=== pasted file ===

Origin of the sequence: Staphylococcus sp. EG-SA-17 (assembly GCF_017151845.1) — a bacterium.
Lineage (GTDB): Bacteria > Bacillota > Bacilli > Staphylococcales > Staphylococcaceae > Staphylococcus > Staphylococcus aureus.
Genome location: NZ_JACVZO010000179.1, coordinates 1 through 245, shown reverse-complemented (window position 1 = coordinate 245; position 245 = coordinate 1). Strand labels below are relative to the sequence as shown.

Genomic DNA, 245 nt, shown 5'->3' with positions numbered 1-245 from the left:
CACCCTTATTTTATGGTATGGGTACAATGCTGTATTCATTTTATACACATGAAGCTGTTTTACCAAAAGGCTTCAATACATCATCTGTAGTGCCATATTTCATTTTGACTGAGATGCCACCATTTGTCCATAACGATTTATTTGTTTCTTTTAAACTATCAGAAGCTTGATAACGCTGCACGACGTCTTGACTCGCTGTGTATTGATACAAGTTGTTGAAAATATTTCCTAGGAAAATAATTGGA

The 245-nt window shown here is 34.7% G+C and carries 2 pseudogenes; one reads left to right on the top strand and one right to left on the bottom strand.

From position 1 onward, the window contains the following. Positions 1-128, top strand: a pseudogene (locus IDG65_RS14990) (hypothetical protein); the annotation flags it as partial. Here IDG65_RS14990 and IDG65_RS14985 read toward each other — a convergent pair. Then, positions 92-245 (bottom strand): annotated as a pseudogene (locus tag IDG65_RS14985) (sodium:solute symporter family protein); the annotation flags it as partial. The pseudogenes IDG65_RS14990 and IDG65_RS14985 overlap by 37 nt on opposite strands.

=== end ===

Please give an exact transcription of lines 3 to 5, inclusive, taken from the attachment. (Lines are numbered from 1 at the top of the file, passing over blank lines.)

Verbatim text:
Genome location: NZ_JACVZO010000179.1, coordinates 1 through 245, shown reverse-complemented (window position 1 = coordinate 245; position 245 = coordinate 1). Strand labels below are relative to the sequence as shown.

Genomic DNA, 245 nt, shown 5'->3' with positions numbered 1-245 from the left:
CACCCTTATTTTATGGTATGGGTACAATGCTGTATTCATTTTATACACATGAAGCTGTTTTACCAAAAGGCTTCAATACATCATCTGTAGTGCCATATTTCATTTTGACTGAGATGCCACCATTTGTCCATAACGATTTATTTGTTTCTTTTAAACTATCAGAAGCTTGATAACGCTGCACGACGTCTTGACTCGCTGTGTATTGATACAAGTTGTTGAAAATATTTCCTAGGAAAATAATTGGA